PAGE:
Chuck Barberini Realtor – Loan Demand Is on the Upswing for Spring

Chuck Barberini Realtor – Contra Costa County Real Estate – Intero Walnut Creek

In every walk with nature one receives far more than he seeks. John Muir


Mortgage applications for home purchases and refinancings continue to rebound, with volume rising 4.6 percent on a seasonally adjusted basis last week compared to the week prior, the Mortgage Bankers Association reports in its latest index reading for the week ending March 27.

“This week’s mortgage application survey falls right into line with recent indications that home sales – new, existing, and pending – are on the rise, as is consumer sentiment,” says Lynn Fisher, the MBA’s vice president of research and economics.

Broken out, loan applications for home purchases, viewed as a gauge of future home sales, increased 6 percent week over week. Purchase applications are 8 percent higher than year-ago levels. Refinancing applications increased 4 percent during the week. Refinancing applications are 44 percent higher than they were a year ago, according to the MBA.

Federal Housing Administration loans, a big draw to first-time buyers, and Veterans Administration loans continue to post a strong performance with volume of these government-insured loans growing by 19 percent compared to last year.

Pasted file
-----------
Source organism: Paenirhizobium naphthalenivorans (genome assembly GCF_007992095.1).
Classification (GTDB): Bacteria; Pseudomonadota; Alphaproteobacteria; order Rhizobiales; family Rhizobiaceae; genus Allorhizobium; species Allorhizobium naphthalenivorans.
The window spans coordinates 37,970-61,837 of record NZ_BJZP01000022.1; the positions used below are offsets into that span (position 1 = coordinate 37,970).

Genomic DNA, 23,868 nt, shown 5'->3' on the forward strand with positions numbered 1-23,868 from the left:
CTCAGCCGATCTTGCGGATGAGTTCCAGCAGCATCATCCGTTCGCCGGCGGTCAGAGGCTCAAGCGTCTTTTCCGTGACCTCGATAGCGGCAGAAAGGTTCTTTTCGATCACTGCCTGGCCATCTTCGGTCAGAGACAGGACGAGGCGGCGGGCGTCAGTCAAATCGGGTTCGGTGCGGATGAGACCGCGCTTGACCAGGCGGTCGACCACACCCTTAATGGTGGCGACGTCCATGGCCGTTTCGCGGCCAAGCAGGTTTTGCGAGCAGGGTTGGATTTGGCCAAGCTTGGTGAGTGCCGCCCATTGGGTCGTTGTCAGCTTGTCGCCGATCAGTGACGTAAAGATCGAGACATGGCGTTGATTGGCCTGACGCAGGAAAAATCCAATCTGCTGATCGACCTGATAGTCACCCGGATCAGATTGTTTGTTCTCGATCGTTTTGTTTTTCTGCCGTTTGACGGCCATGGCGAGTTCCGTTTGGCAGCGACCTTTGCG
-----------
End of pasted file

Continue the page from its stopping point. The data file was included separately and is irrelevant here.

The average 30-year fixed-rate mortgage fell to 3.89 percent last week, from 3.90 percent the week prior, the MBA reports.

Source: “Mortgage Applications Surge on Spring Demand,” 

While appreciate what the article has to say regarding loan apps and I think that it bods well for market strength in the upcoming months, it seems to me that it is only one side of the equation, at least here in the Bay Area. The rates are low and holding, which by itself has increased the activity in the market, the problem that I am finding as a man out on the streets is that there is a dramatic lack of inventory and the available homes are going up in price at a rapid rate. This is a twofold problem as it is knocking investors out of the market, because they are not able realize a return on their investment and the young buyers are getting priced out of the market. So who does that leave in the market, the more traditional home buyers that have a sudden increase in home equity which they can leverage into buying a larger family home and investors that are able to buy and hold to take advantage of the very restricted rental market.

It seems like the strategy for both young buyers and investors alike is patience, but be prepared to pull the trigger when the right opportunity comes along.

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